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Manitoba Historical Society
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The Post Office

Manitoba Pageant, April 1963, Volume 8, Number 3

This article was published originally in Manitoba Pageant by the Manitoba Historical Society on the above date. We make this online version available as a free, public service. As an historical document, the article may contain language and views that are no longer in common use and may be culturally sensitive in nature.

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An editorial from The Nor'Wester, January 28, 1860:

The indications of progress in this settlement are various and unmistakable. We desire ourselves on this occasion to confine our-selves to one - the post office; and to lay before our readers some facts which may prove both interesting and instructive. Our mails are much larger than they used to be besides being more frequent. And when we say "used to be" we must define it as applying only to the period since 1850; for anterior to that there was properly speaking no post office. The decade which has just closed witnessed the establishment of this valuable institution, and the introduction of almost every other important change which marks our onward career. Previous to 1850, and even for some years since we had but two mails a year. The outgoing mails were in August and December, the former by York Factory and Hudson Bay, the latter by Lac La Pluie and Fort William. The incoming mails were in June and October and the former came by the "governor's canoe" from Sault Ste. Marie, the latter by the company's boats from York Factory. We have used the term "mails", but it is too important and dignified to be fairly applicable to the in-significant parcels of one or two dozen letters. The Hudson's Bay Company were almost the sole dealers in post office matter. The few outsiders who received or sent out letters had to avail themselves of the "company's express". These matters went on the first forty years of our existence as a settlement. We were kept in blissful ignorance of all that happened abroad until about eight months after the actual occurrence. Our easygoing and self-satisfied gentry received their yearly fyles of newspapers about a twelvemonth after the date of the last publication and read them with avidity, patiently wading through the whole in a manner which did no violence to chronology. Wars were undertaken and completed - protocolling was at an end and peace signed long before we could hear that a musket had been shouldered or cannon fired.

But these times at length passed away. To meet a want which was generally felt the post office was organized in the autumn of 1853 and a mail carrier was engaged to convey the mail to and from Crow Wing. Minnesota progressed so much since 1853 that the authorities there soon found it necessary to extend their mail operations to Pembina, thereby relieving us of a great burden, as we had thence-forward only to send our mails to that post. The first post master was the late Mr. James Sinclair who was killed two or three years ago at the Cascades, of the Columbia River, under painful circumstances. The present post master is Mr. James Ross, between the two were Messrs. W. Ross, W. Drever, and J. Stewart. The post office is entirely self-sustaining and even contributes something to the public treasury. During the year 1853-4, there were only a few dozens of letters and papers. In 1855, a monthly average was 150 papers and 40 letters coming in, and about 90 letters going out. In 1856, 280 papers and 120 letters were the incoming monthly average, and 200 letters sent out. In 1857, there were 360 papers and 150 letters coming in, and 230 letters going out. Though numerous papers came in, not a solitary journal found its way out. This was a peculiarity of the Red River post office, and to be accounted for by the fact that at that time there was no newspaper published in the whole of this vast region or country.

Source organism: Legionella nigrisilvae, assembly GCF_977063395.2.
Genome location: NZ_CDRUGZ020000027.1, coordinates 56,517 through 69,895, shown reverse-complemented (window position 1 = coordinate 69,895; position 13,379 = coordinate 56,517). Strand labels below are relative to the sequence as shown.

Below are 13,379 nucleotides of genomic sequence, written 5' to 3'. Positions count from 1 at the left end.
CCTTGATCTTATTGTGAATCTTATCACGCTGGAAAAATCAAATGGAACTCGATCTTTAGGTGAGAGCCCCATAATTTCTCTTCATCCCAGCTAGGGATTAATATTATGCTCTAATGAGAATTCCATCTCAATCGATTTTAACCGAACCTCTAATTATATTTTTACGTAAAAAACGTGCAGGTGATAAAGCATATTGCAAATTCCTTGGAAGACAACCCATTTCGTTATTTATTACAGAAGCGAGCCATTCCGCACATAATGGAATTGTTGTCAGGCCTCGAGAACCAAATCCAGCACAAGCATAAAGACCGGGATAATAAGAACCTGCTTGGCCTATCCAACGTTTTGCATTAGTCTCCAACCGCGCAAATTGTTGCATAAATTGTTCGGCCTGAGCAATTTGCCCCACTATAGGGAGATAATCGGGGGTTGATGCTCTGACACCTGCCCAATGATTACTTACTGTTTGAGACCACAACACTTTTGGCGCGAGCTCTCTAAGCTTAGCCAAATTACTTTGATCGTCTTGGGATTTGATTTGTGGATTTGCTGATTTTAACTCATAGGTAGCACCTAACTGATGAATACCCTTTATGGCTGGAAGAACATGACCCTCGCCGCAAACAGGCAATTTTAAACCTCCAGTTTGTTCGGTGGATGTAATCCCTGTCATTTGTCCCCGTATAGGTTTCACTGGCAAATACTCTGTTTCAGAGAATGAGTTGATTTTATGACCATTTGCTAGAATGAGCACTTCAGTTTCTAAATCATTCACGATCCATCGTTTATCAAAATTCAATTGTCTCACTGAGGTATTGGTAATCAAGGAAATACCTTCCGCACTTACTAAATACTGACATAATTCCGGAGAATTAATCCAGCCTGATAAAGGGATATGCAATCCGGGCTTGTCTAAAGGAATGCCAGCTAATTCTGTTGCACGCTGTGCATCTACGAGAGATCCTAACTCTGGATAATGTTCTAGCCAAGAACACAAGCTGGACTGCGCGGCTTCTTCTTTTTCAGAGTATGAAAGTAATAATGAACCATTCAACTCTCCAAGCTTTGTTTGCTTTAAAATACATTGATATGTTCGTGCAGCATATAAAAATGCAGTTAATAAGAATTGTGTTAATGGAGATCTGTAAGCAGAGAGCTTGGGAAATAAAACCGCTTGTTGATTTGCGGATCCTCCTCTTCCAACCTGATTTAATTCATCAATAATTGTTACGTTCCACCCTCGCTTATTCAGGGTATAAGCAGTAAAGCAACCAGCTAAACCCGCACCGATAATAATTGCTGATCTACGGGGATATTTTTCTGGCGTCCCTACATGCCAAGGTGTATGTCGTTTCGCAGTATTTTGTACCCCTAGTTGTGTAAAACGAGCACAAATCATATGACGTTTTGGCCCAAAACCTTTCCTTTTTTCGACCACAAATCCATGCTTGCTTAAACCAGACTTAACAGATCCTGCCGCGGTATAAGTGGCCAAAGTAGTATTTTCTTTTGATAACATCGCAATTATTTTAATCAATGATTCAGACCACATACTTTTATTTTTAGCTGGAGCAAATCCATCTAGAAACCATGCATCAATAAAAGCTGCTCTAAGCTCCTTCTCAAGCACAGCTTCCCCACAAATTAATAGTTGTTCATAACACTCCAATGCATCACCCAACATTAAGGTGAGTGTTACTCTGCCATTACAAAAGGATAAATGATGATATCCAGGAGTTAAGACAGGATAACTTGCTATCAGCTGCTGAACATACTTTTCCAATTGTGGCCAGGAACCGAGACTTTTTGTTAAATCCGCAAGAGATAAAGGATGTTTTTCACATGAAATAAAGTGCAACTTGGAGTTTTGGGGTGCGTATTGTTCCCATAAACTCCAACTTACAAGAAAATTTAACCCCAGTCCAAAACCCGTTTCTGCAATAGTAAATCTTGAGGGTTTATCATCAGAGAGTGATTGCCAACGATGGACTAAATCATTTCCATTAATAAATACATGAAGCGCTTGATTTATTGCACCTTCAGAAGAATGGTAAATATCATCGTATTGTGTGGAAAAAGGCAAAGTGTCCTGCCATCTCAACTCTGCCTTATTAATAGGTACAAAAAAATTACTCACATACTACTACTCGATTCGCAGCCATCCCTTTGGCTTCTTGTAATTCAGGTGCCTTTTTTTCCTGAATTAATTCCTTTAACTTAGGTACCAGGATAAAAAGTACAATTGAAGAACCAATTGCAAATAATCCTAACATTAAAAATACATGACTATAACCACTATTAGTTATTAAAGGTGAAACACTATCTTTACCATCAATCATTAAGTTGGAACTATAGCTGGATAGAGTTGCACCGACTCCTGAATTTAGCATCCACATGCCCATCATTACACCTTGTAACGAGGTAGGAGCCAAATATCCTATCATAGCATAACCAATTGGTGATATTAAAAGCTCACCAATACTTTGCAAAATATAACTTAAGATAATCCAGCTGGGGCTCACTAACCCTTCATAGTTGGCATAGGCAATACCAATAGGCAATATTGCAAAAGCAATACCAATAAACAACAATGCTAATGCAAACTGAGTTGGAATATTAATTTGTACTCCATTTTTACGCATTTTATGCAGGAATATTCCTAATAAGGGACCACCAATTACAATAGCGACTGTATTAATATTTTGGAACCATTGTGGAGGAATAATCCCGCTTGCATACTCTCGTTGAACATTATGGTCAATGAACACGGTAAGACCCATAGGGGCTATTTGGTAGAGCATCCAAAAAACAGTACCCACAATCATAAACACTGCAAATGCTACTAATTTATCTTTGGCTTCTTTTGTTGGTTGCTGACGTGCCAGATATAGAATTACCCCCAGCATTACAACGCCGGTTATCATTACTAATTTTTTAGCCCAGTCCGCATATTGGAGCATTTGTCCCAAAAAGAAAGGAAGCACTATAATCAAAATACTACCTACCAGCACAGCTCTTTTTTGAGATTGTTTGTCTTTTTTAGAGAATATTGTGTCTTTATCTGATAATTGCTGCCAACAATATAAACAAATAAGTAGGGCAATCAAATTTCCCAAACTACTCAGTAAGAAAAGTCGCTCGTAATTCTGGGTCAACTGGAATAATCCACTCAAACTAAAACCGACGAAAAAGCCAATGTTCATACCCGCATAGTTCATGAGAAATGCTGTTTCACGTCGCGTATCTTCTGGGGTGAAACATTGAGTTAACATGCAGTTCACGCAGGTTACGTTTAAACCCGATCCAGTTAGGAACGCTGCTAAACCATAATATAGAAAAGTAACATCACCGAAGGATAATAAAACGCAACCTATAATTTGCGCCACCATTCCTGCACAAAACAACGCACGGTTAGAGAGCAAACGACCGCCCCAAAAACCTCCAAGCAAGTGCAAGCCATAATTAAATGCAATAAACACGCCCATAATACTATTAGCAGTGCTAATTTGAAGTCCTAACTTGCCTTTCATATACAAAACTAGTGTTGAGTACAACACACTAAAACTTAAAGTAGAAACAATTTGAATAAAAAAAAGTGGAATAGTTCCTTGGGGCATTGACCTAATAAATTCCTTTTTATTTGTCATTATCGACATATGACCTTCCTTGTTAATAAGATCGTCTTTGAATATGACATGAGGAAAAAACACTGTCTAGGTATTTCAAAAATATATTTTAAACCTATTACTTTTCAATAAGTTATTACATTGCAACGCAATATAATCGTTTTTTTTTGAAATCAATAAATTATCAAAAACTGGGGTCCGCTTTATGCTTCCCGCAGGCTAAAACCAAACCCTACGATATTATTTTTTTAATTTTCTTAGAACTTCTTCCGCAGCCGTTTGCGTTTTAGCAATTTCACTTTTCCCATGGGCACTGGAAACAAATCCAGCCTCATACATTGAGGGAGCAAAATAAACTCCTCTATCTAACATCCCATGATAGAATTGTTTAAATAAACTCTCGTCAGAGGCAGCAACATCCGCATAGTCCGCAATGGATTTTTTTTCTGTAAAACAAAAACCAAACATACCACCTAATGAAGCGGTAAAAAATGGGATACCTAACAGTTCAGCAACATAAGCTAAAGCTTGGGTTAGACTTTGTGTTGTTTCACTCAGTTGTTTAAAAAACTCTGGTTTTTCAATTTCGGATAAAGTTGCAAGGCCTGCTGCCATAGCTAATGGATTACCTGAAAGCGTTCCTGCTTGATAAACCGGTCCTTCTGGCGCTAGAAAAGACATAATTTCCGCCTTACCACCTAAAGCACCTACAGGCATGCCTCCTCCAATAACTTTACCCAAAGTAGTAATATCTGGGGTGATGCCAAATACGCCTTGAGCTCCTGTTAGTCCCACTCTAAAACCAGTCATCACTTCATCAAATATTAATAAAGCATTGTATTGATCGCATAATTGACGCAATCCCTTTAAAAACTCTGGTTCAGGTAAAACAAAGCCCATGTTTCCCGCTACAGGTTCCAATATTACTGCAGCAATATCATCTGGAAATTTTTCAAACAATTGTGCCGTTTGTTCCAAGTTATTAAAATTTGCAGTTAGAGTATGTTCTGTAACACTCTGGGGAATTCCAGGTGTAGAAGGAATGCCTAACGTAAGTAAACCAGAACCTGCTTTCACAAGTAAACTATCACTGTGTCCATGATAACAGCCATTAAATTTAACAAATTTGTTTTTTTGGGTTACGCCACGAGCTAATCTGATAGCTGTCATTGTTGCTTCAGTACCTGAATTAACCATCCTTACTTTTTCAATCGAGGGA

The year 1858 witnessed a new arrangement in the postal arrangements of the country. In that year, the Canadian Government authorized the conveyance of mails to and from the settlement via Fort William. Since that time therefore, and up to the beginning of the present winter we have had two lines of mail communications - one through American and one through British territory. The former has hitherto on the whole given great satisfaction, and we doubt not that the latter will also give satisfaction after some more experience of the route and its requirements. In June 1859, the two lines together brought in 713 papers, 400 letters besides a number of magazines and reviews. The last mail which arrived on the evening of the 19th instant brought in 1880 newspapers and 210 letters. This is the largest number of papers ever brought by a single mail. The number of letters is smaller than by previous mails, and there will of course be a fluctuation. Our mails are only monthly. We may, it is true, send to Pembina twice a month, but as there is but a monthly mail from there the arrangement is unsatisfactory. Let us have a genuine fortnightly mail. There was one from July 1858 to July 1859; why was it given up?

The outgoing mail on the 28th ultimo conveyed 350 letters and a large number of newspapers. As that was the first instance of newspapers being sent abroad from this settlement, it will mark an important era in the history of the Red River Post Office.

Page revised: 1 July 2009

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